The glamorous world of professional musicians?

Discussion in 'Trumpet Discussion' started by Bloomin Untidy Musician, Jun 25, 2008.

  1. Pablo

    Pablo New Friend

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    Hi everybody! This is my first post on this fantastic forum.

    I also saw the excellent BBC documentary.It was certainly thought provoking.
    It seems to me that the group dynamics of playing in a large orchestra are not so different from those which exist in a smaller ensemble , regardless of the style of music.In fact I would go further and say that these issues exist in practically any organisation whether music related or not.There will always be people with dominant personalities trying to overpower others.
    Perhaps the only difference is that as insecure/egocentric musicians we may be more sensitive to criticism, etc than your average office worker!

    Regarding performance pressure, I have always marvelled at the way in which top jazz musicians perform gig after gig to such a high standard, creating new and exciting improvisations every night without fail.Do they reach a point in their development that it all feels incredibly easy to them? If that's the case then do they get bored of it? After all, we all like to have a go at playing something which is a bit beyond us don't we?
     
  2. Bloomin Untidy Musician

    Bloomin Untidy Musician Piano User

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    I will solve your issue with making mistakes. Why don't we take the humanity out of music and replace it with midi trumpet sounds through a amplifier. Humanity is what gives music soul, and musicians individuality. I realise that classical music is very strict discipline but when it comes to mistakes, i would rather a professional musician takes chances for the sake of expression than to pump out a flawless, uninspired, "Galaxy symphony Orchestra" (Midi orchestra ) performance.
     
  3. Bloomin Untidy Musician

    Bloomin Untidy Musician Piano User

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    In my experience of working within an organisation Pablo, you are 100% right. You will always find people of the "alpha" order that will try to exert a certain type of control or establish a hierarchy within it. So i suppose it isn't any different to an orchestra.
     
  4. MJ

    MJ Administrator Staff Member

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    Welcome Pablo. Nice first post!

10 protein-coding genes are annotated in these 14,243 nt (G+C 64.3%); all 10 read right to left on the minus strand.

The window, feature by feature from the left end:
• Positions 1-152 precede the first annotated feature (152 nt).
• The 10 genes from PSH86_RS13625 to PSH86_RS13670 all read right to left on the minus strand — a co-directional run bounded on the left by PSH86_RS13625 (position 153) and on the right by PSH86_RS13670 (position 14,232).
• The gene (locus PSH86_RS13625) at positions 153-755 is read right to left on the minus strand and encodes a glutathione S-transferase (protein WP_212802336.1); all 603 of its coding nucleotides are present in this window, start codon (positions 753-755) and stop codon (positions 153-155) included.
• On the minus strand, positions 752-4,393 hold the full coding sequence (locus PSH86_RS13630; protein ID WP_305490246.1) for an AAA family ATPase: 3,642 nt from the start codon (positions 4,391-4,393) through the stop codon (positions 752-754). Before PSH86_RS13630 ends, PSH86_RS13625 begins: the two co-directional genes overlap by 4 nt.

5. godchaser

    godchaser Banned

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    .


    'Regarding performance pressure, I have always marvelled at the way in which top jazz musicians perform gig after gig to such a high standard, creating new and exciting improvisations every night without fail. Do they reach a point in their development that it all feels incredibly easy to them? If that's the case then do they get bored of it? After all, we all like to have a go at playing something which is a bit beyond us don't we?'


    Hey Pablo; nice post. Wish i had come across it before. -That's what appeals to me about wanting to pursue Jazz peformance: the freedom of improvisation. It allows for the Musician to watch the music as it happens, and let it show the way, while the influence of the audiences' 'sensitivity' comes through? I suspect we're all as sensitive as the next person's my meaning, but haven't had the same expressive opportunites as yet. Which may well be societies 'egocentric' accounting of artiest, being thought more sensitive? -It doesn't add up? We've all felt how the emotion of a crowd can move us. I'll never forget when i was just a little kid standing on the seat to try and see Hank Aaron hit a game winning Homer. The crowd was going wild for it- willing it- and he got out of the way and put it over the fence. The intensity of the crowd noise was astounding. Particularly so to a kid? This can't be any different than a Musician seeing the music and letting it be what's there? No way in the world, anybody'll ever convince me we're not all as sensitive as the next, however voyeuristic or perceptibly focused our universal position of 'Alpha' may be. I'd guess this dynamic of participation's no different between fellow artists?

    Which i guess is why great Musicians are pliable and never fixated of positional-influence? Or better still, they're oblivious when the artist and audience strikes that elusive-connection found expression? Regardless of the formal structure of Orchestral peformance or the impulsive structure of improvisation, it's gotta be some high flyin' for sure. Least this is my romantic view as yet. Which was cause of my outloud thinking earlier.